The furor over Mel Gibson’s new movie, “The Passion of the Christ”, is amazing and intriguing. I am not so intrigued by the charges of anti-Semitism as I am the criticism of the movie for its violence.
Criticizing this film for its violence implicitly points out how visual media have distorted the modern perception of reality. Clearly, the torture and crucifixion of Jesus was an extremely violent affair. Those who should be condemned are Gibson’s artistic predecessors who have watered down reality in a play for box office success. Apparently, we don’t like blood and gore unless it is in fictional accounts or computer games.
The truth is that while fictional violence does de-sensitize us to violence, factual violence has the exact opposite effect.
The silver screen has done far more to romanticize war than any novel ever could. In generations past, the imagination did not have to stretch too far to envision the grizzly truth because it was so close to their common experience. An 19th century school child reading Tennyson’s “The Charge of the Light Brigade” experienced far more horror as the heroes charged to the guns than the horror felt by the 20th Century moviegoer watching Errol Flynn make that same charge. Mid-century patriotic John Wayne and Ronald Reagan flicks only served to further distance us from the reality of war. If Art imitates Life, then these are poor imitations indeed.
Slowly but surely Hollywood has made much needed progress in realism. It is hard to forget the sound of the bullets zipping through the water at Omaha Beach in “Saving Private Ryan”, or the horrible shock of the devastating weapons used during “Blackhawk Down.”. The realism of these films hopefully serves to educate individuals such as myself that no longer butcher their own stock for survival on the harsh realities that we purposefully push out of sight. At the risk of going a cliché (or two) too far, I would suggest out of sight is in fact out of mind in this case.
And our collective forgetfulness does affect important things. We have rushed forthwith into violent conflict numerous times in the last twenty years and I am convinced part of the reason is the antiseptic view of war given to us by film. It is nothing less than immoral for a people who do not understand the nature and quality of the individual acts that constitute war to charge its sons and daughters into the guns. Of course, it is equally immoral to turn our heads in horror and refuse the just war simply because of its horror, but I do not think that is the form of ignorance that presently afflicts We the People.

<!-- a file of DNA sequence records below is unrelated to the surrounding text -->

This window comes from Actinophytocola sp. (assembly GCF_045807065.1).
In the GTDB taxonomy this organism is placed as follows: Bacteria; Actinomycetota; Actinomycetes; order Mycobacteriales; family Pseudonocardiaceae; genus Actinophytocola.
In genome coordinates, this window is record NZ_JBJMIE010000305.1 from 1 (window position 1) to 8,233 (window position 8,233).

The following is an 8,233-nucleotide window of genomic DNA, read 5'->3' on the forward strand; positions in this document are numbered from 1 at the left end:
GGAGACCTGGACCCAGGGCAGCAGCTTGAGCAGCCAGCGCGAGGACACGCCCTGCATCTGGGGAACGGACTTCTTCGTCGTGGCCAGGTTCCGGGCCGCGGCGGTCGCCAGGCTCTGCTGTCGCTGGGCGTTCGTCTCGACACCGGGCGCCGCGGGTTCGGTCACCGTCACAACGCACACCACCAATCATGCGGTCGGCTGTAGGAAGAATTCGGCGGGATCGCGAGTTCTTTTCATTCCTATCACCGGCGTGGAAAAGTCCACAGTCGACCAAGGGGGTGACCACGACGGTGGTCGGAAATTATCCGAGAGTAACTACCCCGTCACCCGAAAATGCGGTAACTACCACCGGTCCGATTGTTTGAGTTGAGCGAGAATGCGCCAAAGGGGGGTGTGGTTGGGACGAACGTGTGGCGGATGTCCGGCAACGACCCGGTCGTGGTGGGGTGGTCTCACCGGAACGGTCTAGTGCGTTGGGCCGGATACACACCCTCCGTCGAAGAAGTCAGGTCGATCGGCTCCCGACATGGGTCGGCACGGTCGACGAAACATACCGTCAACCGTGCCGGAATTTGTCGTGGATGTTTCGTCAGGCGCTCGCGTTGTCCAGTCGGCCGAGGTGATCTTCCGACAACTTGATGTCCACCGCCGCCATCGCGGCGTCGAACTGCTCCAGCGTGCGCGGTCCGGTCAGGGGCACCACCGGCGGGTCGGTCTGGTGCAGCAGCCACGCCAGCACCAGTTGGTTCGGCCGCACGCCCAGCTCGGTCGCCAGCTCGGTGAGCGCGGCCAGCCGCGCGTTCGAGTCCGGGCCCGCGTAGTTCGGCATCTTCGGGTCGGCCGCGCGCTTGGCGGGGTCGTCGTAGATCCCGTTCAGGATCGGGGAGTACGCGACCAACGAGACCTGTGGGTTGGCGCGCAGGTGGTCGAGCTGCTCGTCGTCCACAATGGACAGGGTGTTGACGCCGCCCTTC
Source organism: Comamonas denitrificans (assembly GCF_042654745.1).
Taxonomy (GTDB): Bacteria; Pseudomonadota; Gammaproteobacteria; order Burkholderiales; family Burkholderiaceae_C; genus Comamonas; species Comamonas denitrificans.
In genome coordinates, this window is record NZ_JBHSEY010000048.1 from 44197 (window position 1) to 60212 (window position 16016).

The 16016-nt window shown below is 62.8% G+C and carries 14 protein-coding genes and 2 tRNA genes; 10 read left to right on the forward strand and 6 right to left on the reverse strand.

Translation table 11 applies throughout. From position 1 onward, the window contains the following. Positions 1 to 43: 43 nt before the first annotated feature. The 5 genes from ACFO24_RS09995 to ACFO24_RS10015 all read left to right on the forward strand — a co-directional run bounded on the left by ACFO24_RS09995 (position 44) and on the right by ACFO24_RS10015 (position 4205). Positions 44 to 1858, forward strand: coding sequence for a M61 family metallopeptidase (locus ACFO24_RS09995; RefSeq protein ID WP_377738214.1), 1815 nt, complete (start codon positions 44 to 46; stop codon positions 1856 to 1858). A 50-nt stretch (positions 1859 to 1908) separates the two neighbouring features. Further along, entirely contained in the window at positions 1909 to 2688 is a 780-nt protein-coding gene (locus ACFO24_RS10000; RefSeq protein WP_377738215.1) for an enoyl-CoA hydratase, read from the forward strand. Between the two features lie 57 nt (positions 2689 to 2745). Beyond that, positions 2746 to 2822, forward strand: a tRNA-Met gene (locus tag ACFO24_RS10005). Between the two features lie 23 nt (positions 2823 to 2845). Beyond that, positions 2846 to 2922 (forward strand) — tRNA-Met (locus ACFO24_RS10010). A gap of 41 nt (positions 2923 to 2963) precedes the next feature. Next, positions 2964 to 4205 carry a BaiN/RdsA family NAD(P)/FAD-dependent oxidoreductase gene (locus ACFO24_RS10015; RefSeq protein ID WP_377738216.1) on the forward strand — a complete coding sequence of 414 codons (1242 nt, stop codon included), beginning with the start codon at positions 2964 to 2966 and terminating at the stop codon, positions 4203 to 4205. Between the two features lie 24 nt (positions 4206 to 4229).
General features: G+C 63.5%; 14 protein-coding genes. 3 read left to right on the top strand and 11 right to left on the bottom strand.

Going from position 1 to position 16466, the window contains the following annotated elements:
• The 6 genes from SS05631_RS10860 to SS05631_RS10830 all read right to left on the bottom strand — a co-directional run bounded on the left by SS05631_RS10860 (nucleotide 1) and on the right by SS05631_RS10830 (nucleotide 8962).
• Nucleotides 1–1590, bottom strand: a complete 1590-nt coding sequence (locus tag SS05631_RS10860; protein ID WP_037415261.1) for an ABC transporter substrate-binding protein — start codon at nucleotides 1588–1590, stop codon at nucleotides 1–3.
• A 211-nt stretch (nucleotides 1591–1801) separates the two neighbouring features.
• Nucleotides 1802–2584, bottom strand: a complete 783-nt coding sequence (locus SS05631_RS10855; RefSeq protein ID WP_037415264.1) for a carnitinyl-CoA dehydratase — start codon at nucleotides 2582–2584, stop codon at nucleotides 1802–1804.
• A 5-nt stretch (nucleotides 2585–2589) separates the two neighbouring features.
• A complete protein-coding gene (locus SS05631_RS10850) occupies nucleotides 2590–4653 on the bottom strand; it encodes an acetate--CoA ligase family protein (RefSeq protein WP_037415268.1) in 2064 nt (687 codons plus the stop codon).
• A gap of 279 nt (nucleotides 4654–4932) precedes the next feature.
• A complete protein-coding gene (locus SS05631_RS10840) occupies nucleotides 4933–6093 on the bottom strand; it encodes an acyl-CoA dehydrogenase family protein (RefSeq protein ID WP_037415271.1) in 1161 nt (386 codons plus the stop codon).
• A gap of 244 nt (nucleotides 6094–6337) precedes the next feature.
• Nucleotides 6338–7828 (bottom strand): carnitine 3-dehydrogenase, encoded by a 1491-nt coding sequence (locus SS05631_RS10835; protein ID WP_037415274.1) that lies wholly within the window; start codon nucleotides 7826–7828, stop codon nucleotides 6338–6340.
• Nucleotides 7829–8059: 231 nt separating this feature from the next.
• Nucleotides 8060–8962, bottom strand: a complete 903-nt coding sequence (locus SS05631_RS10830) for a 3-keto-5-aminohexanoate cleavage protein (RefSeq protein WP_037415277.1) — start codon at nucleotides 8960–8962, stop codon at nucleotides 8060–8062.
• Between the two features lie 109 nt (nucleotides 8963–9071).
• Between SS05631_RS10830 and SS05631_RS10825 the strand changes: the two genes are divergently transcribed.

Which brings me to the graphic torture of Jesus.
Maureen Dowd, bless her hate filled little heart, wrote the column that got my dander up enough to get me to opine on the subject. Therein she derided the violence and what she viewed as anti-Semitism which is implied by the fact that the Romans are not around to hate anymore. Dowd, like so many of our hyper-ventilating politically correct crowd, conveniently ignore the fact that the death of Jesus has been used for over two-thousand years by that insipid lot who reduce the execution to its simplest elements in order to validate their pre-formed prejudices.
The brutality of the death of Jesus and our collective accountability for the need for a Christ is the central theme of Christianity. The only thing that has changed down through the centuries has been our sterilization of the visual imagery of that violent death.
This deliberate sterilization in the plastic arts is a far different thing than it is in modern cinema. The visual portrayal of events and history creates vivid mental images that supplant the self-generated images of our literary imaginations. If you doubt this, try re-reading “The Lord of the Rings” and avoid the visuals that Peter Jackson has given us. Jackson’s brilliant rendering obliterates pre-existing mental images thoroughly. This truth is what makes films such as Gibson’s so necessary.
The omnipresent audio-visual media has done more than enrich our esthetic intake: it has changed us in fundamental ways. Gore and violence is thankfully no longer a central part of our lives, so it is up to the Arts to bring it to us as a substitute for what once was common experience. Finally, Gibson has given us an account of an old story that is fitting for our times.
Hey Maureen, get a clue: you are supposed to be outraged.